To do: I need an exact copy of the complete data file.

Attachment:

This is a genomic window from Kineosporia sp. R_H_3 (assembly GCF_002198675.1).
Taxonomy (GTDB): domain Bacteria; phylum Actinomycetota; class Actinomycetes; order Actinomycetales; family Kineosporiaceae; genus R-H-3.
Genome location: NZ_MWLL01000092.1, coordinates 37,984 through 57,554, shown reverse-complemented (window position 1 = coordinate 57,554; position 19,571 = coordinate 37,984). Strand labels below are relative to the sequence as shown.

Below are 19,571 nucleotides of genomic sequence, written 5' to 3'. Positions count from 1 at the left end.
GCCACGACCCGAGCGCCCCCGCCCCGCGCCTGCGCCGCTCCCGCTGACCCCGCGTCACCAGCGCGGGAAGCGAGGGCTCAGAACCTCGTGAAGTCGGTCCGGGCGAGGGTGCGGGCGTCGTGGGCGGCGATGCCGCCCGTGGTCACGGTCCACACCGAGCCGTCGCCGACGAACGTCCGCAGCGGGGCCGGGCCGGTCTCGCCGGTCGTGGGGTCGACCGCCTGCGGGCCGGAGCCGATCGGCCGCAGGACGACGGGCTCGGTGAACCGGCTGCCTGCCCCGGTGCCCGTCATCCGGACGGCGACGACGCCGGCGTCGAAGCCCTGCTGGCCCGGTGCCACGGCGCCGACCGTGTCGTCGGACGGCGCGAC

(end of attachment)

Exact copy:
This is a genomic window from Kineosporia sp. R_H_3 (assembly GCF_002198675.1).
Taxonomy (GTDB): domain Bacteria; phylum Actinomycetota; class Actinomycetes; order Actinomycetales; family Kineosporiaceae; genus R-H-3.
Genome location: NZ_MWLL01000092.1, coordinates 37,984 through 57,554, shown reverse-complemented (window position 1 = coordinate 57,554; position 19,571 = coordinate 37,984). Strand labels below are relative to the sequence as shown.

Below are 19,571 nucleotides of genomic sequence, written 5' to 3'. Positions count from 1 at the left end.
GCCACGACCCGAGCGCCCCCGCCCCGCGCCTGCGCCGCTCCCGCTGACCCCGCGTCACCAGCGCGGGAAGCGAGGGCTCAGAACCTCGTGAAGTCGGTCCGGGCGAGGGTGCGGGCGTCGTGGGCGGCGATGCCGCCCGTGGTCACGGTCCACACCGAGCCGTCGCCGACGAACGTCCGCAGCGGGGCCGGGCCGGTCTCGCCGGTCGTGGGGTCGACCGCCTGCGGGCCGGAGCCGATCGGCCGCAGGACGACGGGCTCGGTGAACCGGCTGCCTGCCCCGGTGCCCGTCATCCGGACGGCGACGACGCCGGCGTCGAAGCCCTGCTGGCCCGGTGCCACGGCGCCGACCGTGTCGTCGGACGGCGCGAC